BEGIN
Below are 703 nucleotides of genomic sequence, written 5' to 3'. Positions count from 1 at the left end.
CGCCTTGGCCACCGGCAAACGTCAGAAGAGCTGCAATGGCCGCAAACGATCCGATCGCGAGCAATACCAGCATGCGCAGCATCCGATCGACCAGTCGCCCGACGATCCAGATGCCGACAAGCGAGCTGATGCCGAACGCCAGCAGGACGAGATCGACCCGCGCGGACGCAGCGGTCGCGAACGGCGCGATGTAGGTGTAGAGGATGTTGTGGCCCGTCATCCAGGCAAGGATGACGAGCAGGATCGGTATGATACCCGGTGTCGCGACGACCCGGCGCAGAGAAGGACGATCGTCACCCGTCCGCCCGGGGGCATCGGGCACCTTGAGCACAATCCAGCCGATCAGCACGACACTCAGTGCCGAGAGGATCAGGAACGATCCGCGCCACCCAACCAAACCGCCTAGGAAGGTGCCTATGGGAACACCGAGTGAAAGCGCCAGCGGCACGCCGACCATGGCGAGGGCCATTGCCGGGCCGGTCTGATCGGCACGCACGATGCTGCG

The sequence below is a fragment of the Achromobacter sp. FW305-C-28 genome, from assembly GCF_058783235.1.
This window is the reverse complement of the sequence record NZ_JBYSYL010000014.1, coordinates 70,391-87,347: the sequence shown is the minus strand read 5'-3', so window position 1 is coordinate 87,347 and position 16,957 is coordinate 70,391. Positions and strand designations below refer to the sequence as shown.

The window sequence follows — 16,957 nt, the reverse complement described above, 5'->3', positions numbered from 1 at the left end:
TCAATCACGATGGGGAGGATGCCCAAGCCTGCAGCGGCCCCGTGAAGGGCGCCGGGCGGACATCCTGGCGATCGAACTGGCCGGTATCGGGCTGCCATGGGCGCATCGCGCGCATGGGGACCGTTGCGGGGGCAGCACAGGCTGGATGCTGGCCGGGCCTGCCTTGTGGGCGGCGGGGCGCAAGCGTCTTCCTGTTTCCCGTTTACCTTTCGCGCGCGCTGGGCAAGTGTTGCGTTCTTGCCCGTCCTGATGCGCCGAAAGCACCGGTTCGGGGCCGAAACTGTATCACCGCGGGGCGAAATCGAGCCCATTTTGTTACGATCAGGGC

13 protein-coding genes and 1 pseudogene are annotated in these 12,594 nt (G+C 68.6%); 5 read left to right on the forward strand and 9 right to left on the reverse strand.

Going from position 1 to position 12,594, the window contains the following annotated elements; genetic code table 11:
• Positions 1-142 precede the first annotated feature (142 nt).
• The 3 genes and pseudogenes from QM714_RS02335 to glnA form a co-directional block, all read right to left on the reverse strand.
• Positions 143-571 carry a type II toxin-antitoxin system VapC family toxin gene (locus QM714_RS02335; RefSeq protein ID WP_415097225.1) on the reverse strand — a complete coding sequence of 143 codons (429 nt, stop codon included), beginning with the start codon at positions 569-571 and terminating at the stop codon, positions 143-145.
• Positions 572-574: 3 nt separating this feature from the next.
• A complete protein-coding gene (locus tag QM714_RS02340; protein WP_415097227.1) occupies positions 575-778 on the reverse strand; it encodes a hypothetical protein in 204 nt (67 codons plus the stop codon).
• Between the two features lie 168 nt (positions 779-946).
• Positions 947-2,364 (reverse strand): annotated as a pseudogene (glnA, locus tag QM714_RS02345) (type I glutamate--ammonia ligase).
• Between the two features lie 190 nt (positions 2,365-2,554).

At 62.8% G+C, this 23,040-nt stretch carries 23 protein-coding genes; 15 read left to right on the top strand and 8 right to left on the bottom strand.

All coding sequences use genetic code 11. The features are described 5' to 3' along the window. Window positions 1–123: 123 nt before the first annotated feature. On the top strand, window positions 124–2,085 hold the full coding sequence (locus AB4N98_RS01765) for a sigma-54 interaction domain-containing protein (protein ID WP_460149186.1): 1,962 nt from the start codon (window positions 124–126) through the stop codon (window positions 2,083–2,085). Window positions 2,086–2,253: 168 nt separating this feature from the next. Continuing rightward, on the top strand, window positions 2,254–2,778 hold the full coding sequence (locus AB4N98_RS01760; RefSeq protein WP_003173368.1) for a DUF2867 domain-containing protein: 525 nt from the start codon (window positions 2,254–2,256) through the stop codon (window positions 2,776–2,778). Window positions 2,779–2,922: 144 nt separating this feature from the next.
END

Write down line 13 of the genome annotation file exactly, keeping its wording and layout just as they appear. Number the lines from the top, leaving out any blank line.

• A complete protein-coding gene (locus tag QM714_RS02340; protein WP_415097227.1) occupies positions 575-778 on the reverse strand; it encodes a hypothetical protein in 204 nt (67 codons plus the stop codon).